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Neuroferritinopathy is a late-onset type of neurodegeneration with brain iron accumulation (NBIA; see this term) characterized by progressive chorea or dystonia and subtle cognitive deficits.
ORPHA:157846Classification level: Disorder
Prevalence of neuroferritinopathy is unknown. To date fewer than 50 cases have been reported.
The disease presents typically in the fourth to sixth decades, although cases with symptoms in their late teens have been observed. Symptoms are restricted to the nervous system and include chorea, dystonia, bradykinesia, dystonic dysarthria, and Parkinsonian features. Choreiform movements tend to occur in the face, orolingual musculature and upper limbs and onset is usually asymmetrical. Dystonia can affect the face, tongue, arms and legs and onset is also usually asymmetrical. The majority of individuals develop a characteristic orofacial action-specific dystonia related to speech that leads to dysarthrophonia. Frontalis overactivity is common, as is orolingual dyskinesia. Cognitive deficits, behavioral issues and dysphagia can be a late feature.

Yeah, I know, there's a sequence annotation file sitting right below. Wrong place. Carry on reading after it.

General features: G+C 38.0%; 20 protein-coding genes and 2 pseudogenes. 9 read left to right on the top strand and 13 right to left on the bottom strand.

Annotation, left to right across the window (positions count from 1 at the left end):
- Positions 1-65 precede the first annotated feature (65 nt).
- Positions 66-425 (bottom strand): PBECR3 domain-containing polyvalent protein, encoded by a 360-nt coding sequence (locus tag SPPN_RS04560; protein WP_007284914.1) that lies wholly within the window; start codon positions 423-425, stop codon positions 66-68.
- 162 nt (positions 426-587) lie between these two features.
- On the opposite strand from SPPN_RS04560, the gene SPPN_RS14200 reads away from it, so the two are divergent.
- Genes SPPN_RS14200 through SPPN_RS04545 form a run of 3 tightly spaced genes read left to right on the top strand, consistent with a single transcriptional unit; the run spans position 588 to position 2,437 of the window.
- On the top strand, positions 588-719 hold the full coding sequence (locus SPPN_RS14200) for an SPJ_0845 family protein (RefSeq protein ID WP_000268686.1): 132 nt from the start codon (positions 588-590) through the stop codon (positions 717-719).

Neuroferritinopathy is caused by mutations in the ferritin light chain (FTL) gene (19q13.3-q13.4) and is inherited in an autosomal dominant manner with high penetrance.
Diagnosis is based on clinical findings including adult-onset chorea or dystonia, low serum ferritin (typically 20 micrograms/L or less) and iron deposition in the basal ganglia shown on brain MRI. Molecular genetic testing is available on a limited basis.
Differential diagnoses include Huntington disease and spinocerebellar ataxia type 17 (see these terms), although neither has the characteristic findings on neuroimaging; choreoacanthocytosis and McLeod neuroacanthocytosis syndrome (see these terms), although, unlike in these two diseases, the reflexes are preserved in neuroferritinopathy, and juvenile-onset Parkinson disease, aceruloplasminemia and Neimann-Pick type C (see these terms), although these disorders do not show the characteristic neuroimaging of neuroferritinopathy. The MRI findings are similar to those found in pantothenate kinase-associated neurodegeneration (PKAN; see this term). Individuals with neuroferritinopathy also show the 'eye of the tiger'' sign.
Prenatal testing for pregnancies at increased risk may be available through laboratories offering prenatal testing if the disease-causing mutation in the family is known.
Management and treatment
Treatment is of the manifestations of the disease and includes levodopa, tetrabenazine, benzhexol, sulpiride, diazepam, clonezepam and deanol for the movement disorder and botulinum toxin for painful focal dystonia. Treatment also includes ensuring adequate caloric intake and physiotheraphy to maintain mobility. Iron supplements are not recommended.
The movement disorder is progressive, involving additional limbs in five to ten years and becoming more generalized within 20 years.
Article for general public
- Clinical genetics review
- English (2020)